No Reception Activities

Wedding receptions are synonymous with dancing, but that's not the only way to entertain guests. Quite a few of our readers said they love it when couples provide additional reception activities. Don't forget not every guest wants to dance the entire time, so provide them with options to make the night more memorable.

What to do instead: You don't need to go all out with expensive entertainment, but arranging different reception activities doesn't hurt. While games are an obvious way to keep people busy, you could include wedding reception activities like interactive food stations, Vegas performers, tarot card readers and more.

Lack of Direction

After they've already spent time figuring out how to find a couple's wedding website and registry, one of the top wedding trends guests hate is a lack of direction. It's human nature to want to know what's expected of you, especially at a formal event. Showing up to a venue with no idea of where to go or what to do doesn't create the best guest experience.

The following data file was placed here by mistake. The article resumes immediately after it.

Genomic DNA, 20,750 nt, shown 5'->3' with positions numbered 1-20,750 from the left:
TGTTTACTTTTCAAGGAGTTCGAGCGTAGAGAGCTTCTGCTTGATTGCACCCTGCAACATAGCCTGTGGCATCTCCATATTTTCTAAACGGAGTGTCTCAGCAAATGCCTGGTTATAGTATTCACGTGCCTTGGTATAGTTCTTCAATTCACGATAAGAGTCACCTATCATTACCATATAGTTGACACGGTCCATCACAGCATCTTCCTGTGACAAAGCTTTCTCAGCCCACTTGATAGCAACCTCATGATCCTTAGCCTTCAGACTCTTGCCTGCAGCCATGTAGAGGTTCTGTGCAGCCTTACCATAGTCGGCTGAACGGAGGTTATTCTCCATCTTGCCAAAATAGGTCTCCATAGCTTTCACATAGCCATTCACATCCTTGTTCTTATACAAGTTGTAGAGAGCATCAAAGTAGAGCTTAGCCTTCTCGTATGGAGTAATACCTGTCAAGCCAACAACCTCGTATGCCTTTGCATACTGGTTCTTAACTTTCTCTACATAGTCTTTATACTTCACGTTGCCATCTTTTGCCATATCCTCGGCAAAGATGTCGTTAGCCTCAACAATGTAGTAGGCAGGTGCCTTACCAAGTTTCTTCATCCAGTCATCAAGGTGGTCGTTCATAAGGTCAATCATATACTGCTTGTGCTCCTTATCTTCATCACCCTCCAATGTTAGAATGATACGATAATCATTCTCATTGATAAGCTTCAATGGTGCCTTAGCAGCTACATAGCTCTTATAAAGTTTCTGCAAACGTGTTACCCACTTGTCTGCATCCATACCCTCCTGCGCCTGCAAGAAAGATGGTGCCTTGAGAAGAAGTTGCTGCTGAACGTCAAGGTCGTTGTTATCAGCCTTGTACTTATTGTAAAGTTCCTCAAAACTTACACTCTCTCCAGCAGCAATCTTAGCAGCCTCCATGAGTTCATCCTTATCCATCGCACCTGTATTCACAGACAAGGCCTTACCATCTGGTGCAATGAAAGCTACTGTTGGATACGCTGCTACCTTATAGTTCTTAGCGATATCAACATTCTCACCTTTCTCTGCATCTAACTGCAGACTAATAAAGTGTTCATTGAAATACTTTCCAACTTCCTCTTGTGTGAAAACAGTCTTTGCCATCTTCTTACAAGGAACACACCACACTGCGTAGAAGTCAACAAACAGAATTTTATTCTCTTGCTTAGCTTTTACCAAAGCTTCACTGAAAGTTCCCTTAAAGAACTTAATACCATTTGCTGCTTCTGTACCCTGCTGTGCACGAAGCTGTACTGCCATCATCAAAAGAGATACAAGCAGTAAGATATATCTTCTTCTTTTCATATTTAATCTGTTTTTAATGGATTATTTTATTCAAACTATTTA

What to do instead: This is where that schedule comes in handy. Use your wedding website to provide detailed directions on where to go and what to do upon arrival. Then, have ushers and wedding signs near your ceremony entrance to direct guests and share any additional information they may need. Having a structured direction will prevent guests from experiencing the ambiguous sense of, "What now?"

Long Distances Between Venues

Whether they're out-of-town guests or locals, people don't like traveling for an extended time between wedding venues. The greater the distance between the ceremony and reception means a higher chance of guests being annoyed because of the possible traffic and inconvenience.